Forensic evidence back in the spotlight at Garcia murder trial
Forensic evidence was back in the spotlight Friday at the Anthony Garcia murder trial.
Garcia is accused of four murders: Thomas Hunter and Shirlee Sherman in 2008 and Roger and Mary Brumback in 2013.
The state began by calling Officer Nick Herfordt to the stand. He works with the Omaha Police Department's Homicide Unit, specifically dealing with digital forensics and he told the court he has been involved with approximately 1,500 cell phone forensic examinations.
In this case, he examined a phone and an iPad belonging to Dr. Roger Brumback. He has documents relating to data on Dr. Brumback's phone during the final 10 days of activity. That covered a period from May 5 to May 14, 2013.
Herfordt said he found, "typical work content," on the phone along with family texts and photographs.
As prosecutors queried Herfordt about the final communications involving Dr. Brumback's phone, the defense brought a flurry of objections eventually overruled by the judge.
The prosecutor showed the phone's call log to the jury - the final entries all in red indicating missed calls.
Defense Attorney Robert Motta Jr. asked Herfordt why he didn't bring a longer list of the call log. He asked if he knew he'd be testifying today. The prosecution objected to the "form of the question."
Motta asked, "Did you find Mary Brumback's phone?"
Motta: "Are you saying she did not have a phone?"
Motta asked if he had analyzed the Brumbacks' computers. Herfordt said the last time he saw any activity on any of the digital devices was on the iPad.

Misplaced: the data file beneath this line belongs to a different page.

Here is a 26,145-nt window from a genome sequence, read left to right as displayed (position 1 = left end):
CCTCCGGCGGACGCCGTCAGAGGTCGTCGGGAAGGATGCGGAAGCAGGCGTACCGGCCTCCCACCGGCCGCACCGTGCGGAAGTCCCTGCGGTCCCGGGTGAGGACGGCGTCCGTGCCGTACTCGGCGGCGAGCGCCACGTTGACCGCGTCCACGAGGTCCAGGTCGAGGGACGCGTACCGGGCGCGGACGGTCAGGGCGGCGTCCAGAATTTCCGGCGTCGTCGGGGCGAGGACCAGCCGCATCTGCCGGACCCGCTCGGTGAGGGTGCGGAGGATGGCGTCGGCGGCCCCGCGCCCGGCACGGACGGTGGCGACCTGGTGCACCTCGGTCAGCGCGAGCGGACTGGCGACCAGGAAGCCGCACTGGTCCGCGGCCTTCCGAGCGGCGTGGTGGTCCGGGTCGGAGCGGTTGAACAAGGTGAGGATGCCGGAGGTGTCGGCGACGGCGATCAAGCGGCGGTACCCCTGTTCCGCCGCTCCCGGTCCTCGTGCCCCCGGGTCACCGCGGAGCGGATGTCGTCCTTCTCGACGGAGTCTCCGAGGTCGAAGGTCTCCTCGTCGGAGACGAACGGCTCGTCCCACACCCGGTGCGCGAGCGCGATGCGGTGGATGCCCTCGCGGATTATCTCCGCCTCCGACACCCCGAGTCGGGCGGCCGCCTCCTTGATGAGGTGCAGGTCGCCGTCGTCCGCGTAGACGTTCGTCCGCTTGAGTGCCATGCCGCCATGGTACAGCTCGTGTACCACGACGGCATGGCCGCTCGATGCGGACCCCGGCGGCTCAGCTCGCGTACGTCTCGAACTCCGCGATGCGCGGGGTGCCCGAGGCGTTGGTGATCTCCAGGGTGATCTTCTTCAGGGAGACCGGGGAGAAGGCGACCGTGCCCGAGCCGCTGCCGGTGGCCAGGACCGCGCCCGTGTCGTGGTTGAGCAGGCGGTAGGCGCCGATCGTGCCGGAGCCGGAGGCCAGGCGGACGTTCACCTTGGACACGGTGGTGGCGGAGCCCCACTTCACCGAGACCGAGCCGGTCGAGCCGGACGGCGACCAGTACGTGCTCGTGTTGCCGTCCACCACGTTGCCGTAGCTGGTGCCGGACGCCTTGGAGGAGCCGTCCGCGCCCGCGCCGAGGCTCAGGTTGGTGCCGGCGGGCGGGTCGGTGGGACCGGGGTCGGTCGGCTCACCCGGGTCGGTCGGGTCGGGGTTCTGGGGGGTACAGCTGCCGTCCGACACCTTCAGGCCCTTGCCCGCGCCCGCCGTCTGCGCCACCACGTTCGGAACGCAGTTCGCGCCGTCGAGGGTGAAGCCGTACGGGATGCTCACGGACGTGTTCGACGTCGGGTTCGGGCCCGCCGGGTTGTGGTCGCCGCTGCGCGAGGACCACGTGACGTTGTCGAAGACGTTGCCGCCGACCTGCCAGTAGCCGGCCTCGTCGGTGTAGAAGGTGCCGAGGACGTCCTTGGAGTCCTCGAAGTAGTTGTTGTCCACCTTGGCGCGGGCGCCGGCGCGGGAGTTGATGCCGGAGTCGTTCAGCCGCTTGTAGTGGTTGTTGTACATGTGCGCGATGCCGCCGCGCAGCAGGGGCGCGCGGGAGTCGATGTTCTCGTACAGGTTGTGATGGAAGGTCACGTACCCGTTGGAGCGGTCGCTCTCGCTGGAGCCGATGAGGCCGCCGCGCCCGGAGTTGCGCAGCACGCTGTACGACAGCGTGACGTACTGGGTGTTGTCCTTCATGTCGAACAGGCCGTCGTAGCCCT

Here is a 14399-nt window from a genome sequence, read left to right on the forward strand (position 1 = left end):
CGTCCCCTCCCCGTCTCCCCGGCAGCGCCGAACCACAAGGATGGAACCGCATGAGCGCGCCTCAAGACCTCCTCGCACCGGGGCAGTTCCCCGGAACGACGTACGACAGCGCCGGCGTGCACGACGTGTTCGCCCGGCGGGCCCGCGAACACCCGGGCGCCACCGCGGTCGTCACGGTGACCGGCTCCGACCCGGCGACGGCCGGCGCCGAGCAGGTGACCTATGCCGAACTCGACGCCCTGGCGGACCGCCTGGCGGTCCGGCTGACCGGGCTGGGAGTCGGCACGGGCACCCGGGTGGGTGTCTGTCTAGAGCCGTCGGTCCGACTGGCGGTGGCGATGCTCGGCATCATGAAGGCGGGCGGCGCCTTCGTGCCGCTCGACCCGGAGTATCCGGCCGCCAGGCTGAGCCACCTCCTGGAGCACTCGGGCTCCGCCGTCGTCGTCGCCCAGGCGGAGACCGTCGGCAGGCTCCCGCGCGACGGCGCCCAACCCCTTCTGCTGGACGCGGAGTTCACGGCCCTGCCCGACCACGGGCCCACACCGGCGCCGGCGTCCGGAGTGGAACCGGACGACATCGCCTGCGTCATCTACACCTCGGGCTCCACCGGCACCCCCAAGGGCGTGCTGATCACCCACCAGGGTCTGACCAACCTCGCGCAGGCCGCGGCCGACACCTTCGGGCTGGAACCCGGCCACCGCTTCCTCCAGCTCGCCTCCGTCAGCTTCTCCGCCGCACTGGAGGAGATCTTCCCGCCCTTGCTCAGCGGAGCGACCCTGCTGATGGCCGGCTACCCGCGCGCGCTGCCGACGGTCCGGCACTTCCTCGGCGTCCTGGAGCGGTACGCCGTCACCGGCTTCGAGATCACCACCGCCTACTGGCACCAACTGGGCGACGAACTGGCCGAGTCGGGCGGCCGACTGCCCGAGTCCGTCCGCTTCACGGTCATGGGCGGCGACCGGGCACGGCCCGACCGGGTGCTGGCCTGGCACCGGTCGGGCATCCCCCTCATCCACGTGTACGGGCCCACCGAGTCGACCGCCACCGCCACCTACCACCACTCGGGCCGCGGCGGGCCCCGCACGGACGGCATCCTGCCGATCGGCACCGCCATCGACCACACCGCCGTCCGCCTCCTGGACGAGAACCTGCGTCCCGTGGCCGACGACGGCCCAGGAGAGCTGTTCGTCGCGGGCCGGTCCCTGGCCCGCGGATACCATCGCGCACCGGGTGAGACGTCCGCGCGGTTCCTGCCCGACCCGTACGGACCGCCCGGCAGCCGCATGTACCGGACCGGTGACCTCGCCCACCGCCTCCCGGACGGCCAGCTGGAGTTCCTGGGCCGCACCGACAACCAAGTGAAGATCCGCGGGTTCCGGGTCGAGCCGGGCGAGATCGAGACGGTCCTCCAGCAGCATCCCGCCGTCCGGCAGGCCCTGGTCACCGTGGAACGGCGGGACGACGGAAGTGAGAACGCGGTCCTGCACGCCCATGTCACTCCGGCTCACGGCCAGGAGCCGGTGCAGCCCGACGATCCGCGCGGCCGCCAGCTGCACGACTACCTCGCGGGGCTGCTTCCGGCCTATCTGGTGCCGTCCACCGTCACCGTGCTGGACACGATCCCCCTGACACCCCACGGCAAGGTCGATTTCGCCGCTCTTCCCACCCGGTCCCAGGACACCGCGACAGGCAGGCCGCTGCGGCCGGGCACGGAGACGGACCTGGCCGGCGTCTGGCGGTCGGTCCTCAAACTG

Herfordt was excused and the state called Owen Brumback, the son of Dr. and Mary Brumback, who told the court his parents had lived in Omaha for 12 years. He said he would call his parents once a week and sometimes spoke to his mother once a day. The calls were made on a landline.
Owen said his last contact was on Mother's Day, May 12, during a Facetime video chat. He said he got no answer from two phone calls after that.
Another child of the Brumbacks, Audrey Brumback, then took the stand. She said her mother had decided to retire when her father took his job in Omaha. Audrey said she was in regular contact with her mother on a landline. She said her last contact was Mother's Day, 2013.
The defense did not cross-examine.
Tim Grady, a Security Services General Manager for ADT took the stand as Deputy County Attorney Sean Lynch took over for the State.
The prosecutor then turned the questioning to the part of the case involving Dr. Chhandra Bewtra reviewing Bewtra's contract with ADT.
Grady said a burglar alarm call came in from Dr. Bewtra's home on May 12, 2013. Grady was excused.
Dr. Againdra Kumar Bewtra, husband of Dr. Chhandra Bewtra and an employee of Creighton University School of Medicine, then took the stand.
The prosecution's Sean Lynch showed pictures of the Bewtra home to the jury and asked the witness, "Do you recall that day?"
Dr. A. Bewtra: "Yes."
Lynch: "Do you recall what you did that day?"
Bewtra: "We had taken close friends out for lunch for Mother's Day - 1 p.m. reservation."
Lynch: "Did you receive a phone call that day?"
Bewtra: "Yes. Had a call from ADT about a burglary alarm."